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Ushering in a New Tech Era for Geospatial Data

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Ushering in a New Tech Era for Geospatial Data

Geospatial data collections allows professionals to develop the most efficient and cost-effective approaches to meet specific demands.

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The rapid evolution of geospatial technologies brings to mind a Yogi Berra quote: “When you come to a fork in the road, take it.” Berra made the remark while giving directions to his home. Either choice would take you to Berra’s home in the same amount of time. Like many “Yogi-isms” that blended wisdom and counterintuitive logic, this quote carried a deeper message: Seemingly divergent paths can lead to the same result.

Berra’s advice especially strikes a chord with geospatial data collection, where GIS and other positioning professionals can choose from a pair of approaches to gathering data in the field. Purpose-built data collection devices, which have been the norm for a decade or more, are now sharing the stage with Bring-Your-Own-Device (BYOD) solutions such as consumer-grade smartphones and tablets.

Both are good options. The happy dilemma lies in determining which approach provides the best route to the objective: efficiently gathering accurate information that can be quickly provided to the people who need and use it.

There are convincing arguments both for BYOD and commercial data collection solutions. On the commercial side, specialized field handheld hardware needs to be rugged enough and well-suited for operation in challenging environments. The displays and keyboards must provide good visibility in sunlight and perform well under difficult conditions. The devices can and should also be able to leverage task-specific software provided by manufacturers such as Trimble and Esri. Alternatively, software development kits (SDKs) and application programming interfaces (APIs) enable third-party developers to create their own specialized applications for the rugged units.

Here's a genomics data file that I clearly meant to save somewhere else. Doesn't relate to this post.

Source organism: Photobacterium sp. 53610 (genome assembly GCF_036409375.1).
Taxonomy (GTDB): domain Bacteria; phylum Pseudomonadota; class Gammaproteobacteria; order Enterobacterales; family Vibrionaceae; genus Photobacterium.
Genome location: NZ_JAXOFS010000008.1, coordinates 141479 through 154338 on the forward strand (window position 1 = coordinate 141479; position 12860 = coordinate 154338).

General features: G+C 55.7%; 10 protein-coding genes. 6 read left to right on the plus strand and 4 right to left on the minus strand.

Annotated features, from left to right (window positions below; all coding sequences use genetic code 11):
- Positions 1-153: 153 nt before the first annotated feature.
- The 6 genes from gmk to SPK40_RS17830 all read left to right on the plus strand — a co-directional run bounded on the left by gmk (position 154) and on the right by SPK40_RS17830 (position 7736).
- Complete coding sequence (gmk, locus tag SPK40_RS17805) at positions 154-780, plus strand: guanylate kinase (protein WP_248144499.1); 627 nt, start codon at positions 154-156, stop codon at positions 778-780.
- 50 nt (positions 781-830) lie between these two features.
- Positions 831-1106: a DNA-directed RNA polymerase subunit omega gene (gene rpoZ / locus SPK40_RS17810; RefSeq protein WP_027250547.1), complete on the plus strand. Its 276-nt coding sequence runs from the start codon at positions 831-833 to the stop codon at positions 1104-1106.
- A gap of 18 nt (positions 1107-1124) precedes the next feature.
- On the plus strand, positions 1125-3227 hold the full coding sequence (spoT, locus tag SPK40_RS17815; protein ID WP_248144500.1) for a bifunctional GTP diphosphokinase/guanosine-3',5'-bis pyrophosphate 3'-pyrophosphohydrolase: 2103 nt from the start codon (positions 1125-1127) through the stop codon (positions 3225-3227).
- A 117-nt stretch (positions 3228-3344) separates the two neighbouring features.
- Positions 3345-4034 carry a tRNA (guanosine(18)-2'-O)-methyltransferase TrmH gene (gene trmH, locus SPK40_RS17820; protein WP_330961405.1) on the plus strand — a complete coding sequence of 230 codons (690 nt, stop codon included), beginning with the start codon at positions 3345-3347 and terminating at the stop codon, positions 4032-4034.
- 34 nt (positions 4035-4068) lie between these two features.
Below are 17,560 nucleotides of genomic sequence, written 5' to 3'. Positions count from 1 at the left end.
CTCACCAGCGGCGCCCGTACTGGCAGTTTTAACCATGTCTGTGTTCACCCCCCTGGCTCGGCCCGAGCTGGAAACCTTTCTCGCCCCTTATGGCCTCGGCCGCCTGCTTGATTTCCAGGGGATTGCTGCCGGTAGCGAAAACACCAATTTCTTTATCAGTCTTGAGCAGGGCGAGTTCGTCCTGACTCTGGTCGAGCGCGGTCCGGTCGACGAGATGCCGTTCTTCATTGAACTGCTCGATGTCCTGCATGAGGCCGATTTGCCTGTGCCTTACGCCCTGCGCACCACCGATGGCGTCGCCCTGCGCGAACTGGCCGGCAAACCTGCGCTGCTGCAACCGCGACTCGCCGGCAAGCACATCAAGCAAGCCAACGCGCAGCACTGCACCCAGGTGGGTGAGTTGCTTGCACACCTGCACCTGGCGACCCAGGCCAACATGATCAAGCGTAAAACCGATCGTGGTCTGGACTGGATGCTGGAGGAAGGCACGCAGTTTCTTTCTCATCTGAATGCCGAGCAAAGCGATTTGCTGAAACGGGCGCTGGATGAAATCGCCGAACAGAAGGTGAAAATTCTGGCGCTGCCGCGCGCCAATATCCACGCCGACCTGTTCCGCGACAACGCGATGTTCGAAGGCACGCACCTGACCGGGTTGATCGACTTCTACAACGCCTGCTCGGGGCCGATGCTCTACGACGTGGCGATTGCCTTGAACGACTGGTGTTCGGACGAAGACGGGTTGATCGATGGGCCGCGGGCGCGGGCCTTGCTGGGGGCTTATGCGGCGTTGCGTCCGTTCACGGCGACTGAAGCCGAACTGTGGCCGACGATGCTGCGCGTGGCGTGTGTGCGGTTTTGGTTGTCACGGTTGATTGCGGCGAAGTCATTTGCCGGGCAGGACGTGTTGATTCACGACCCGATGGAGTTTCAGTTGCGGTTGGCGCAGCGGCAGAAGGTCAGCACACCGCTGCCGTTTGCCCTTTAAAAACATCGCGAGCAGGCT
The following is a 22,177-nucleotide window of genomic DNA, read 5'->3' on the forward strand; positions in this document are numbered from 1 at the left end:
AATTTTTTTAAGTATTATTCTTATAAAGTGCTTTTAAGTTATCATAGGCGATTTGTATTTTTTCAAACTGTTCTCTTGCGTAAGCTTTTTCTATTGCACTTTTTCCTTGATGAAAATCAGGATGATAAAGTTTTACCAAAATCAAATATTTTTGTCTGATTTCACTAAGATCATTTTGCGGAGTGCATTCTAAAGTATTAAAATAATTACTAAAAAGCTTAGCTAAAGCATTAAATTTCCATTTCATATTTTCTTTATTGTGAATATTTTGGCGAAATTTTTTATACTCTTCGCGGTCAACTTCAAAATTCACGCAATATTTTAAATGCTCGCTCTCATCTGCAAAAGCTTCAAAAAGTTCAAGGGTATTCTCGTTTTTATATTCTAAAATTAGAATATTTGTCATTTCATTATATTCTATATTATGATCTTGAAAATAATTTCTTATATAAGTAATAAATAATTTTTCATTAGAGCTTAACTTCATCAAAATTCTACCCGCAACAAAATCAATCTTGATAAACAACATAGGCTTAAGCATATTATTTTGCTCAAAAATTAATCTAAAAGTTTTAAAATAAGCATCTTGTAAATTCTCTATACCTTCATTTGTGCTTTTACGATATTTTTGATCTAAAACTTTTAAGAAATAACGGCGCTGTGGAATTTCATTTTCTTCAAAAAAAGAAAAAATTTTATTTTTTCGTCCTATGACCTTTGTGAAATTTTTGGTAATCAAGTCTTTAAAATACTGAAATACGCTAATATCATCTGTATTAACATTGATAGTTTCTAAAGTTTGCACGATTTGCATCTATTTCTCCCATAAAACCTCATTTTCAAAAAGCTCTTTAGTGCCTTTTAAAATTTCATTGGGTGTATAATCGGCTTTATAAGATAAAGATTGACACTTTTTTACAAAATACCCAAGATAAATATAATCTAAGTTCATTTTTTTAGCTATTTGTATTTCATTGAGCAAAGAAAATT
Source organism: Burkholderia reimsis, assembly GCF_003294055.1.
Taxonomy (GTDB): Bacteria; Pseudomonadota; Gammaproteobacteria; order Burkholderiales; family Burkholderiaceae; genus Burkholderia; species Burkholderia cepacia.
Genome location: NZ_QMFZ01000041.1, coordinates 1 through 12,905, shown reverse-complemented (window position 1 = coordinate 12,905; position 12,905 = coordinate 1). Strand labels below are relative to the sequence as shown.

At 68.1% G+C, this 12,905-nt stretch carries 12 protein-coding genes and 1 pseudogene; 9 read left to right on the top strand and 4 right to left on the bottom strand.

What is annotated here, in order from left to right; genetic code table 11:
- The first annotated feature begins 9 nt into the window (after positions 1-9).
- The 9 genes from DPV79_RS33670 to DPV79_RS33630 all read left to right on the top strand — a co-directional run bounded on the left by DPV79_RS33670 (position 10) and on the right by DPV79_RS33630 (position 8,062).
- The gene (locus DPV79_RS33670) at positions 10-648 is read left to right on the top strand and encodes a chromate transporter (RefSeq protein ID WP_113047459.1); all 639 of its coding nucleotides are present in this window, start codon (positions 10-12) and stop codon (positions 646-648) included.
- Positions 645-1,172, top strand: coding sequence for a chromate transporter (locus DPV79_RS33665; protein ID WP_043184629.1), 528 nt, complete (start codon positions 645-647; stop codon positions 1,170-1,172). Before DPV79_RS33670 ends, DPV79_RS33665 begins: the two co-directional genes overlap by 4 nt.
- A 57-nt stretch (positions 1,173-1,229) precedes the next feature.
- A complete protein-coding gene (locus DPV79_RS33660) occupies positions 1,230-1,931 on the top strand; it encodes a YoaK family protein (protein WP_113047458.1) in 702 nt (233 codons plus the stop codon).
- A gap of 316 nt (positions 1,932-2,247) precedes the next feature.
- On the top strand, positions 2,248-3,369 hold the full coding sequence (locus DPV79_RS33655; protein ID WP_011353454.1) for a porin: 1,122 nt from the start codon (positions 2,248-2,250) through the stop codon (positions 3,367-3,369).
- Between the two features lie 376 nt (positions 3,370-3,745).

Some commercial solutions incorporate additional sensors such as precise GNSS and integrated distance measurement. External devices such as gas detectors and environmental sensors can be wirelessly connected and integrated into field workflows. The form factors for commercial solutions include tablets and handheld units with keyboards and/or touch screens.

By contrast, consumer devices are widely available and can support many different tasks and applications. Specialized application software is emerging for popular operating systems including iOS, Windows, and Android. Many durability issues can be addressed using add-on environmental cases or covers; some manufacturers now offer water-resistant smartphones.

While it remains true that consumer mobile devices typically lack the precision found in many commercial GNSS positioning products, there are two ways to address the issue. One method uses simple external devices such as field proven GNSS receivers that connect to a mobile device via Bluetooth. This approach provides up to centimeter accuracy in real time and can be used with a wide variety of smartphones, tablets and handhelds. The GNSS receiver can be shared among users, providing flexible, cost-efficient operations.